Jaguar F-Type P300 - F-Type Lite

 

With the introduction of a new range of four-pot Ingenium engines, Jaguar had the opportunity to insert one into the F-Type and create a new entry-level variant to supplement the supercharged V6 and V8 models, dropping the base 3.0V6 SC in the process.

Words: Peter Louisson   |   Photos Tom Gasnier
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The 2.0 turbopetrol is 24kW down on the base V6, and 50Nm poorer but it’s also lighter. Moreover, peak torque is produced from 1500-4500rpm, whereas the 450Nm in the V6 variant chimed in from 3500rpm. We found the base V6 was slightly quicker, around 0.4sec 0-100 and just over 0.2sec for the overtake.

Jaguar rates the four as a 5.7sec car which we found about right. The bonus, price aside, is a reduction in fuel use, with an overall figure of 7.2L/100km. Exercise your right foot and you can add 10L/100km to that figure though. In NZ the base F-Type is now the P300 R-Dynamic model, which features external highlights in black, a switchable sports exhaust, LED headlights with DRLs, special treadplates, upgraded 19-inch alloys and aluminium trim on the centre console.

The cost for this variant is just under $120k. That compares with $150k for the V6 S, now known as the P380 Coupe, and $165k for the Convertible.

This whipped through some of our reference corners about as quickly as anything we’ve driven lately.

They’re capable of 0-100 in 4.9sec, supposedly, so the base car gives them a bit of a run for their money, both figuratively and literally. But would buyers be happy with a four-cylinder F-Type? Well, they are with 718 Cayman and that’s even more expensive. Anyhow, this base F-Type is quick, all without apparent effort.

And that’s especially the case when you dial up the Dynamic mode. In the Normal setting it feels pretty onto it, providing you’ve got about 3500-4000rpm showing but in the Dynamic mode there’s notably more zest in its peel. It feels much friskier, especially at lower revs. And the steering bones up too, as does the suspension. In Dynamic the ride is firm but not overly so, thanks to adaptive dynamics, helping to keep the car on the straight and narrow over lumpy roads.

It’s easier going in Normal mode, though the 19s keep things a bit busy. There’s evidently 50kg less weight over the nose with the IL4, so turn in rate has been dialed back slightly via a revised steering ratio. It still arcs for the apex though.


This whipped through some of our reference corners about as quickly as anything we’ve driven lately. The front hangs on for grim death, the rear less so; at dry T intersections it will easily spin up the rears to help you steer in the direction you wish to go.

Helping it round up the corners are wide tracks, a short wheelbase, a low centre of gravity and a 51/49 weight split. It all comes together with a neutral to oversteery attitude in turns, depending on how quickly you jump back on the gas at the exit, so the TC light twinkles bright if you’re a bit early and enthusiastic with nailing the throttle out of corners.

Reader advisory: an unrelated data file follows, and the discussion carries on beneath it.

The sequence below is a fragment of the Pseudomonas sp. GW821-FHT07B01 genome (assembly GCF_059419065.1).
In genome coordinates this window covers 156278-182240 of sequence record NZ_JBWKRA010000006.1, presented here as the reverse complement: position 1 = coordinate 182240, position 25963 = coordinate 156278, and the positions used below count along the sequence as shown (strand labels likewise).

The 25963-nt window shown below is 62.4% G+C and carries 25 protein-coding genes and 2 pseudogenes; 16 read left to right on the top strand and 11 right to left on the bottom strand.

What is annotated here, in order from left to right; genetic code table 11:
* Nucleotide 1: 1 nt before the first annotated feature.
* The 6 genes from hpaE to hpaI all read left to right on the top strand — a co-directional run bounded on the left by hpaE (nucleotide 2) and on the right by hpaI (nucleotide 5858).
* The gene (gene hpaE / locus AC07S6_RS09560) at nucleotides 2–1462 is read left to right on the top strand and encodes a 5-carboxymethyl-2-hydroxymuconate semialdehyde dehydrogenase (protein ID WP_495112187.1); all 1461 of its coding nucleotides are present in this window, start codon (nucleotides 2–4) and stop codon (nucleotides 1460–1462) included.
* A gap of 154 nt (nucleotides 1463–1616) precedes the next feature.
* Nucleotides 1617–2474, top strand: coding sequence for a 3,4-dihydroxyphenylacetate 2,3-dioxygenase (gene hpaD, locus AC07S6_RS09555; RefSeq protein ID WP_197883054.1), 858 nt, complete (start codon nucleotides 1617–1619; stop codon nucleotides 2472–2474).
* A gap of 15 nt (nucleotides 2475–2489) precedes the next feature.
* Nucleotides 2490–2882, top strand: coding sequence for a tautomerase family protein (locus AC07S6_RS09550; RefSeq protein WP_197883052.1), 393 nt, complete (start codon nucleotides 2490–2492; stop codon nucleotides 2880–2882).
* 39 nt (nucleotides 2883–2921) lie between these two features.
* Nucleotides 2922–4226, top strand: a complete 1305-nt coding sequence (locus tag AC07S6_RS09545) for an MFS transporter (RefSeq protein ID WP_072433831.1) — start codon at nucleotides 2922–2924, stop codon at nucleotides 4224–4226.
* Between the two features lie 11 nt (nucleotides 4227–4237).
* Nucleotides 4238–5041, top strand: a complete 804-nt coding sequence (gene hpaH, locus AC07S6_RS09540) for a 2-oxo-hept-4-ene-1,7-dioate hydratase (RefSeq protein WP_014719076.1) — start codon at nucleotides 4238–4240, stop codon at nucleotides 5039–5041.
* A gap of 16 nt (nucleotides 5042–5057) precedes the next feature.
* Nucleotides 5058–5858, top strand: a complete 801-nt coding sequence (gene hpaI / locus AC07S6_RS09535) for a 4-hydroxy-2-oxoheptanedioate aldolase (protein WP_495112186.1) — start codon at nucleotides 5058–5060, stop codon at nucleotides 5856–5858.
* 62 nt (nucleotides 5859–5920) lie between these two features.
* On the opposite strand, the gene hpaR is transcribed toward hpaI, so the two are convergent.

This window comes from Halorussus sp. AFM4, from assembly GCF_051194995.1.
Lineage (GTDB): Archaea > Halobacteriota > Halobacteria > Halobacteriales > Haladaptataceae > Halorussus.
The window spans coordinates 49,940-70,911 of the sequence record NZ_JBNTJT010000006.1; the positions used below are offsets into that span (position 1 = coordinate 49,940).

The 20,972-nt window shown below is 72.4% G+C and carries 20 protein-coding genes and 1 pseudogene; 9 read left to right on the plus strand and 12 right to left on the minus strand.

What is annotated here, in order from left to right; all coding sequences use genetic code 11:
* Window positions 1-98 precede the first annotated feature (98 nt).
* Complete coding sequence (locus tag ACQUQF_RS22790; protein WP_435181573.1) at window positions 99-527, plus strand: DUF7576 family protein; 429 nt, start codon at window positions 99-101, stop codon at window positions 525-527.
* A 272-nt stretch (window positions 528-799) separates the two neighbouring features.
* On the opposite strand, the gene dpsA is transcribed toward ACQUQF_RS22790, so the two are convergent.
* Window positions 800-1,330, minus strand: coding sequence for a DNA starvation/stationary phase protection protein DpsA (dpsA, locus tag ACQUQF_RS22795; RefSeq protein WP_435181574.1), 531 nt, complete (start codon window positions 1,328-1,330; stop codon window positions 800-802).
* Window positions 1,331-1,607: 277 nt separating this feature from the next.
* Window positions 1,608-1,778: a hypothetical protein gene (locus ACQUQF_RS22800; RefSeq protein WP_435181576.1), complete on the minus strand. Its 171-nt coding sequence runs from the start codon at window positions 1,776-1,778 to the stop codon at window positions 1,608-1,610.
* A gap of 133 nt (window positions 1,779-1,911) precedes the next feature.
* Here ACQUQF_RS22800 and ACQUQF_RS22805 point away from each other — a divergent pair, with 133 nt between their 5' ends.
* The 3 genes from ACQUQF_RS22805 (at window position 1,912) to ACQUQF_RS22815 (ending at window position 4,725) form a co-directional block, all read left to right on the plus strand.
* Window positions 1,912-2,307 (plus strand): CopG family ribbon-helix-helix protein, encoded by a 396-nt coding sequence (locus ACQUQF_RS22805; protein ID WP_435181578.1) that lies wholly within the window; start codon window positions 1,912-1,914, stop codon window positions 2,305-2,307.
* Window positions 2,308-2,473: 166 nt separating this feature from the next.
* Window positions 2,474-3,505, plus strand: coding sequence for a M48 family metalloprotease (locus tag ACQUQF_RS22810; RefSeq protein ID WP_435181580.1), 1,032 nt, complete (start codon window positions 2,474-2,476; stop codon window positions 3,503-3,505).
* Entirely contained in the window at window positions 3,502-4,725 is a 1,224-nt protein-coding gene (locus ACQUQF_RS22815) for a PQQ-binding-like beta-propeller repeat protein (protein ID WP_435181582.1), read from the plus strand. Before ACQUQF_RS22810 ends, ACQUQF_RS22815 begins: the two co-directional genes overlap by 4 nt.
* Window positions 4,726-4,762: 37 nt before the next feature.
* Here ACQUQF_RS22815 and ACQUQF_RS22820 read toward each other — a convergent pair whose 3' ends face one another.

And it makes an interesting noise doing so. The standard fit sports exhaust you can thank for that, with loud banging noises on a trailing throttle, like there’s something clanging in the boot. Speaking of which, virtually every mm of space in the hold is taken up by a space saver spare, so best to option the tyre repair kit. Because the sports exhaust is switchable too, it isn’t too loud when you don’t want it to be. And road noise, which used to be excessive on the top models, is a relatively modest (for a sportscar) 74dB overall in this the base F-Type.

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Pick the P300 model by its large oblong centrally exiting dual exhaust. All part of the visual theatre, and this is still a treat to behold, especially with the R-Dynamics bits and pieces. Inside there’s plenty of drama too, the pulsating red starter button, and in Dynamic mode the instruments turn bloody as well.

The driving position plumbs the depths, and there’s leather and suede trim, but lack of any lumbar adjust and active cruise are oversights in a car costing this much. The latter isn’t even available as an option. Moreover, dual zone air adds $800 and blind spot monitoring/RCTA are an extra $950. Standard on the car are sonar both ends, comfort entry and start, and lane departure warning and lane keeping.

Of questionable relevance, Jaguar recently registered the J-Type name. It’s unclear whether this is a replacement for the F-Type or it’s a new 2+2 GT, the XK revisited then.

Regardless, rumours also suggest this new Jaguar sports car will be mid-engined. Interesting times for Jaguar.

The Stats

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Model Jaguar F-Type P300 Coupe  Price $119,990

Engine 1997cc, IL4, T/DI, 221kW/400Nm

Transmission 8-speed auto, rear-wheel drive

Vitals 5.77sec 0-100km/h, 7.2L/100km, 167g/km, 1662kg

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